The Importance of Intentionality


My brothers and sisters, if one of you should wander from the truth and someone should bring that person back,  remember this: Whoever turns a sinner from the error of their way will save them from death and cover over a multitude of sins.

James 5:19-20, NIV

One of the characteristics most lacking in our culture today is intentionality. Being intentional with another person means making space in our lives to notice, listen and respond to people in our life with care. These kinds of relationships clash with our individualistic, busy schedules. It is easier to say a quick “hello” at church or engage in a controlled dialogue on social media than it is to carve out time to sit with someone and listen to their heart.

Not only do intentional relationships take up time, but they can be messy and uncomfortable.

We are all a complex mix of sinner and saint, and at one point or another we live out of the junk inside of us, hurting those in our midst. And no matter how many times we encounter these behaviors, we still seem surprised when we witness them in our churches or small groups. We expect the Christian community to behave differently (usually while ignoring the planks in our own eye), and if they don’t, we feel justified in telling them so and then letting them go. We cite the other person’s sin as a good enough reason to cease being an intentional friend to them.

But is this truly the way of Jesus?

Our verse in James certainly doesn’t let us off the hook that easily. We often interpret this verse as meaning “if one of you should wander from the truth and someone should tell that person about their sin….”

But it does not say that.

It says to go get them and bring them back. But in order for them to be restored, a relationship has to be built on trust, faithfulness and sincerity. That person has to know it is not about who is “right or wrong” but is ultimately about whether you have their best interest in mind.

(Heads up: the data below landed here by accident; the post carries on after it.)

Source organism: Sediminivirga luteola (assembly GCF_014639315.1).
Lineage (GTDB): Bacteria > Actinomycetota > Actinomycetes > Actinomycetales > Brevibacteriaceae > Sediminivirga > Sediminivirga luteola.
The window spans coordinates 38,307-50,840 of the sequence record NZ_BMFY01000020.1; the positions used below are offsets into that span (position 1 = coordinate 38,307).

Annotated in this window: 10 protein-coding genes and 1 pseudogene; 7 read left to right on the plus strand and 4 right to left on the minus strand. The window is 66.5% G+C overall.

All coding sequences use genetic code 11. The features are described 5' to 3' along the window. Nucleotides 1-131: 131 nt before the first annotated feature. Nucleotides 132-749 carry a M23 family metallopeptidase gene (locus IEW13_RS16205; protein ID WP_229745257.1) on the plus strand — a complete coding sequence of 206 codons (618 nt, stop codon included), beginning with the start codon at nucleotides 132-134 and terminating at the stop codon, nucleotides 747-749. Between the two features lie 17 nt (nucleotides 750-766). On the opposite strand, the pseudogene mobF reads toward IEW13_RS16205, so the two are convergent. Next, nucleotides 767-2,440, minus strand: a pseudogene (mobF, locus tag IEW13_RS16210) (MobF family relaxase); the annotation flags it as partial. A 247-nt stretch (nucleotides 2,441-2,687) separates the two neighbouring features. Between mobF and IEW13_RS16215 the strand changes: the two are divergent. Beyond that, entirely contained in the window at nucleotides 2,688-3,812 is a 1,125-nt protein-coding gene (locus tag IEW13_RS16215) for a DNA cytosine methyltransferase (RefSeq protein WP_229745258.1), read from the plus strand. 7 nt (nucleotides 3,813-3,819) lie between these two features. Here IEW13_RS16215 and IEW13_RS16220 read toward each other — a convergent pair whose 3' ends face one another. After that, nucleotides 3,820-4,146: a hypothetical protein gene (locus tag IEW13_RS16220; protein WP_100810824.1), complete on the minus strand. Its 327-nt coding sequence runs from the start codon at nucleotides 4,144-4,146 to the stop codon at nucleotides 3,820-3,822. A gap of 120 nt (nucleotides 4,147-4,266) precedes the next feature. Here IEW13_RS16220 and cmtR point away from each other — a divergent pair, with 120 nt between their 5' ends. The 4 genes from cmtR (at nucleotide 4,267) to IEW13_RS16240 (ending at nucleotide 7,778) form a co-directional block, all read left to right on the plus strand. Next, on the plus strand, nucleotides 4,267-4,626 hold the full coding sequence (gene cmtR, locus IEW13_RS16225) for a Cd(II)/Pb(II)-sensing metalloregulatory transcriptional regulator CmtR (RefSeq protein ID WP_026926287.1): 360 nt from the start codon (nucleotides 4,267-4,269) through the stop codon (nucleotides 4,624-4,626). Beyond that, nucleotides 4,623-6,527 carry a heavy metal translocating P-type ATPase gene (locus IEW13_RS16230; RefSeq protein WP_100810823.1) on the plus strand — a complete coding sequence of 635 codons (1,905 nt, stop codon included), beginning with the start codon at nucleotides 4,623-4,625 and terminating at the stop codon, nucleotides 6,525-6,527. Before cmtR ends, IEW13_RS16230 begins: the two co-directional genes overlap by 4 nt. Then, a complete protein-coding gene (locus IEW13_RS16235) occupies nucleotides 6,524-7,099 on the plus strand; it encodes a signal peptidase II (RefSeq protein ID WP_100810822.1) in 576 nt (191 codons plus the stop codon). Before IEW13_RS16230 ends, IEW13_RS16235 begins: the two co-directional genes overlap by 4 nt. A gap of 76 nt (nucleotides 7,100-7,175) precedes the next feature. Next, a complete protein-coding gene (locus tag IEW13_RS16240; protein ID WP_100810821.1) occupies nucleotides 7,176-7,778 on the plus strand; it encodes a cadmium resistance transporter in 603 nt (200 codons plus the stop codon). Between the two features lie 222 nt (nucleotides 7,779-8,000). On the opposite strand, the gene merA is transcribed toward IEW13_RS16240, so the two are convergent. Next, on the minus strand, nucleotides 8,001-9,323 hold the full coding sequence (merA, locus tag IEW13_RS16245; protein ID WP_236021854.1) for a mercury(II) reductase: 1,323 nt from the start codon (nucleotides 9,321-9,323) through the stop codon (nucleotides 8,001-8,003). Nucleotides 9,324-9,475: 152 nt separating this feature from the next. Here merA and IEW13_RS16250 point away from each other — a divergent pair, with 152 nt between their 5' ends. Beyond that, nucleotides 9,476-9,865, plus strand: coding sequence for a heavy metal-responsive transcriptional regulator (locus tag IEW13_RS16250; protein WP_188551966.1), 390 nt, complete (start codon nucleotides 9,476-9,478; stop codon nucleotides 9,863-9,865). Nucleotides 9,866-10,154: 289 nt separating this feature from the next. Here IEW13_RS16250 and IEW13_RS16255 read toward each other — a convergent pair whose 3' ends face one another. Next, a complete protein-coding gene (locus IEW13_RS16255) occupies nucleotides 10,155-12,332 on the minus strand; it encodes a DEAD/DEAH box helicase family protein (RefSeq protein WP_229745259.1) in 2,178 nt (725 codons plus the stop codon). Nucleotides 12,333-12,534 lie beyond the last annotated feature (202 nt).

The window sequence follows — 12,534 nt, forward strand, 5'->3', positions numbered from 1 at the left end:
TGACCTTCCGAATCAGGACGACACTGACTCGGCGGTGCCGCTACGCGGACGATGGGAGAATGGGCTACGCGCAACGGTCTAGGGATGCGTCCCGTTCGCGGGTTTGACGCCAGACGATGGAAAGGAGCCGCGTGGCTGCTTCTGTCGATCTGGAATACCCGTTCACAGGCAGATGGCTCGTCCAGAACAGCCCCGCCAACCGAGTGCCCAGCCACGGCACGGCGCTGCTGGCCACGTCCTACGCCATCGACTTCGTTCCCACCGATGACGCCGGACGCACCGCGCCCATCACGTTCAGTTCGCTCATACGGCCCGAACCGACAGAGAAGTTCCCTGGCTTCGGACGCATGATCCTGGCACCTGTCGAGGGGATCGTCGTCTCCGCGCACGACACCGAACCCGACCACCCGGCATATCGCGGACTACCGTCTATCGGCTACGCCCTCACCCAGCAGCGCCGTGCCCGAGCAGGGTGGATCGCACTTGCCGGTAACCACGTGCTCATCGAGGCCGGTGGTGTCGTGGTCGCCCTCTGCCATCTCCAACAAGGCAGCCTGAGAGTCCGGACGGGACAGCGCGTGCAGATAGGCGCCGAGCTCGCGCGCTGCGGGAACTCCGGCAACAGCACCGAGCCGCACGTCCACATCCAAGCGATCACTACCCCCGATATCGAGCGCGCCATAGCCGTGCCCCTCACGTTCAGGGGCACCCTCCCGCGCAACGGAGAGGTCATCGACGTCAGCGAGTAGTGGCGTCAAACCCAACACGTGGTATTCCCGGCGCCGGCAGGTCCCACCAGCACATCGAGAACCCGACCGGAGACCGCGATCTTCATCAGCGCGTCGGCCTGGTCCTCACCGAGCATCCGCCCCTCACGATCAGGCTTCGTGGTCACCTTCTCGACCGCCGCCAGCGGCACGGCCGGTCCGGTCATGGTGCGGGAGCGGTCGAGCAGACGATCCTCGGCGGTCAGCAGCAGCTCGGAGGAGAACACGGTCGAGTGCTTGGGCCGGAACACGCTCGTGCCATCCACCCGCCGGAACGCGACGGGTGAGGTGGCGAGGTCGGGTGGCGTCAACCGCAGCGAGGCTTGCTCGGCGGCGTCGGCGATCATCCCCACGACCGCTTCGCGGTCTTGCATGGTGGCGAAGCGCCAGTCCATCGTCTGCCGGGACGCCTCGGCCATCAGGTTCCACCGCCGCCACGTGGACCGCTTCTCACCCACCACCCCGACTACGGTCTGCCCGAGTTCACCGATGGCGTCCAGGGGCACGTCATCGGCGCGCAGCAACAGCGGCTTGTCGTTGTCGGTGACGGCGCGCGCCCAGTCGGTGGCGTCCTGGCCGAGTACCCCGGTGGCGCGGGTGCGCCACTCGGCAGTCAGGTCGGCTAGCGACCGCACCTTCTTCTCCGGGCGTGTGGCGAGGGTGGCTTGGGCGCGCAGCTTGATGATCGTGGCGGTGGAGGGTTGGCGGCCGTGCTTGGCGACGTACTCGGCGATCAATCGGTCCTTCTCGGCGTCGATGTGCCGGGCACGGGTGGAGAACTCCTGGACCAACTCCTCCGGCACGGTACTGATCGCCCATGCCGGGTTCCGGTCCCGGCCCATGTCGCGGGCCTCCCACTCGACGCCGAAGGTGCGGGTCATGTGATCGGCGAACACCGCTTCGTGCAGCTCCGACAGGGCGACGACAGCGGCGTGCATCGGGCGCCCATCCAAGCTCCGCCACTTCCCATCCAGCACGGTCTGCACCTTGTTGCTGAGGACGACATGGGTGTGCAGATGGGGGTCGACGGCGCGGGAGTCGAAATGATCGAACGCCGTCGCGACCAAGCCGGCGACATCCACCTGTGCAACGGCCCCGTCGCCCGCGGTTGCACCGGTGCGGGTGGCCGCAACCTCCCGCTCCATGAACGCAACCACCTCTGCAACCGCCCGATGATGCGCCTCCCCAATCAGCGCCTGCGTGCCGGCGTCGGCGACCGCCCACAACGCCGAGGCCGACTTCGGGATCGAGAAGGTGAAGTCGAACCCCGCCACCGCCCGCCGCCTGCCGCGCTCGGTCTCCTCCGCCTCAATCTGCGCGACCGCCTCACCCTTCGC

As Christians, we are called to pursue those who wander and lovingly call them back to a safe and welcoming community. In our Walking with Others curriculum, a subsequent course to The Journey, Rob Loane writes,

“If we are going to encourage the actual application and integration of the gospel into our everyday lives then we need supportive places to prayerfully, honestly and patiently sort out what we are hearing and what adults are wrestling with.”

It is not enough to tell people what they should be doing, and often telling them is the last thing we should do. In order to “bring people back”, we must create a sacred space for them, a space in which they are safe to work through their brokenness in the midst of other similarly broken people. 

When I think about the ways I’ve been brought back to Jesus, it has been through those who have sat with me, listened to me and loved me. They made space in their lives to love me as Jesus does, and this brought me back to the love of Jesus. It is this love that keeps “saving me from death and covering my multitude of sins”, and it is this love that I long to share with others who feel excluded and marginalized.

How can you be intentional with another person today? In what ways are you seeking to build intentional relationships within our church community?

Rebecca Rich

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